Author Topic: 'Not looking good': Coal workers see future dim amid regulation burden By Mike Tobin  (Read 325 times)

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Offline mystery-ak

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'Not looking good': Coal workers see future dim amid regulation burden

By Mike Tobin
Published January 16, 2014

Far below the Appalachian Mountains, in a space barely big enough to stand up straight, Bobby Combs works a job his father and his grandfather worked.

Coal-mining is the highest-paying job available to him in eastern Kentucky. As he skillfully maneuvers a massive machine and rips into a seam of coal, though, Combs wonders if the family tradition ends with him.

"It's not looking good," he says, dirt smudging his face.

Coal has come under the crosshairs of the Obama administration in the push to transition to renewable energy sources. Coal mines are burdened with a never-ending stream of federal regulations.

The owner of the mine where Combs works said the cost of getting coal out of the ground has tripled. For him, that means job insecurity.

"It seems like everything on the coal industry is under siege, everything is under attack," he said.

Many miners, particularly in Appalachia, have labeled the administration's policies the War on Coal. "I just believe the Obama administration has taken a huge impact on the coal industry and Appalachia. Anymore, you just never know from day to day if you are going to have a job or not," said miner Phillip Conley.

When he was a candidate, President Obama made it clear he was not a friend to coal. In 2008, he told the editorial board at the San Francisco Chronicle: "If somebody wants to build a coal-powered plant, they can. It's just that it will bankrupt them because they're going to be charged a huge sum for all the greenhouse gas that's being emitted."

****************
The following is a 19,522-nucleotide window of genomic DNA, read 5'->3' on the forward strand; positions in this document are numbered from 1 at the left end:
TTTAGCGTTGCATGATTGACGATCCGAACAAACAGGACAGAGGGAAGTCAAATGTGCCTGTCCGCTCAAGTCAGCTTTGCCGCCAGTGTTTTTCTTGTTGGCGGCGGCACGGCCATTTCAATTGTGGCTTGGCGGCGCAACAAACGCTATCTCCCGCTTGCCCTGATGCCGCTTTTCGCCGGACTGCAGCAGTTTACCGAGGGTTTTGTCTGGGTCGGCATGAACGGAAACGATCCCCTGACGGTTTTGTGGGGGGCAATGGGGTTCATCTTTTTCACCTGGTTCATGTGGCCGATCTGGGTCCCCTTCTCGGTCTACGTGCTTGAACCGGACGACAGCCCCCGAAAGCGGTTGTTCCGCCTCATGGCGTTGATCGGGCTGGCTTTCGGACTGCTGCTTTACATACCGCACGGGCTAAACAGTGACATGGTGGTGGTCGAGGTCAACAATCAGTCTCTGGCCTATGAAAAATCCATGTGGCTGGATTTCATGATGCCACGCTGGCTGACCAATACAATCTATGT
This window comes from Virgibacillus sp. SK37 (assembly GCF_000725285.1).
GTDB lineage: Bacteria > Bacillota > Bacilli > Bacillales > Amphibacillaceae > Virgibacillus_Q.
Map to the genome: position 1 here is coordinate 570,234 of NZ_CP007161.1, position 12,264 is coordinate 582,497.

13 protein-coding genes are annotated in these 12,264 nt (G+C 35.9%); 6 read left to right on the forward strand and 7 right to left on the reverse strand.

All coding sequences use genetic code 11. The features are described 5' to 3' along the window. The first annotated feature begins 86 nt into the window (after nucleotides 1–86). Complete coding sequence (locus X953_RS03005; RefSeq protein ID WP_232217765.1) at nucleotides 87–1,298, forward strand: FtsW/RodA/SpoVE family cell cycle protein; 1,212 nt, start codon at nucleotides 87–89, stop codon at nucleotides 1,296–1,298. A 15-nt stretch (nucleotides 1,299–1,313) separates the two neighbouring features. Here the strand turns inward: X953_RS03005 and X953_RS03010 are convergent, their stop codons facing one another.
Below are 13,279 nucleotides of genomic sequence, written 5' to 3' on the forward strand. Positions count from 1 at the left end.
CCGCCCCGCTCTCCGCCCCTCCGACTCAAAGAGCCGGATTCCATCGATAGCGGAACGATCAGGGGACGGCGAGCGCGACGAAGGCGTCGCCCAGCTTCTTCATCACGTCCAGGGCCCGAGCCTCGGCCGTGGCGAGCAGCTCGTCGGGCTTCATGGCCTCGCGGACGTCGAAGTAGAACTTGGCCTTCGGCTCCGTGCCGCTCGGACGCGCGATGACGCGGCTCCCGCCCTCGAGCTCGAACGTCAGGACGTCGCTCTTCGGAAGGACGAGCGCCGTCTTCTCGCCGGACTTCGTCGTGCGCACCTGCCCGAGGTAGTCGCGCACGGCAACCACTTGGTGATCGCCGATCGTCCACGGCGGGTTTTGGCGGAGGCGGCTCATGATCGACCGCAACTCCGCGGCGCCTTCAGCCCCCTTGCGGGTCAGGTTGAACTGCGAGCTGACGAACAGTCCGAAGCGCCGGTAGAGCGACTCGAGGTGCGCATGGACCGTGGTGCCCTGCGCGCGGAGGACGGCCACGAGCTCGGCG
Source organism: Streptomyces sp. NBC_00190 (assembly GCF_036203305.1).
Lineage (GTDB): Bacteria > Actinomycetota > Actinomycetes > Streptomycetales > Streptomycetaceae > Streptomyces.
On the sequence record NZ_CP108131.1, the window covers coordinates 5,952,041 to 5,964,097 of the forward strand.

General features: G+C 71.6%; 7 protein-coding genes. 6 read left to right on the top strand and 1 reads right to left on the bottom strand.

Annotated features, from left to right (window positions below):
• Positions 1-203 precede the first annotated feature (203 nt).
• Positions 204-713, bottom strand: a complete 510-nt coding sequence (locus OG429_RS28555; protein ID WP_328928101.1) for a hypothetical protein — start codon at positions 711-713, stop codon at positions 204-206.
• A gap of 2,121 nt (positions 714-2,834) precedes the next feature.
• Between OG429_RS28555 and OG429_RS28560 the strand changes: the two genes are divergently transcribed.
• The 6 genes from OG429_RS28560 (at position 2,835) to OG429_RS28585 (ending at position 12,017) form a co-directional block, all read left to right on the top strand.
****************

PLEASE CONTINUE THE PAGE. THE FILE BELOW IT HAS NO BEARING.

Now as that becomes a reality, the Paradise power plant in Drakesboro, Ky., is phasing out two of its coal-fired units, replacing them with natural gas.

Daniel Mcintire, a vice president of the Tennessee Valley Authority, says coal is more efficient and cheaper as a fuel source, but federal regulations are forcing the change.

"Each year there seems to be a new regulation," Mcintire said. As the plant makes the change, Paradise will buy less coal and lay off nearly 200 employees. "Inasmuch as regulations come from our leaders ... this is a man-made issue," he said.

Back in coal country, the changes have meant layoffs. Nowhere has been hit harder than eastern Kentucky, where more than 6,000 miners have lost their jobs since January 2012. For each mining job, there are estimated to be at least three directly related jobs, like trucking, that also disappear.

Finding another job that pays upward of $70,000 like coal mining is not realistic for many in eastern Kentucky. Finding a job at all is tough. Many of these towns were built around coal, and people survive primarily on paychecks from coal, or retail which ultimately ties back to money from the coal industry.

In Prestonsburg, Ky., clothing store owner Cheryl Leslie notices the difference. "People don't buy like they used to. They're very conservative in the way they buy," she said.

Killing time at the local barber shop, security guard Michael Shepard is ready to leave the friends and family he grew up with in coal country. "We're going to have to pack up and move, ain't got no other choice. Can't make it on what we have now," he said.

The EPA and Sierra club declined requests for an interview for this report.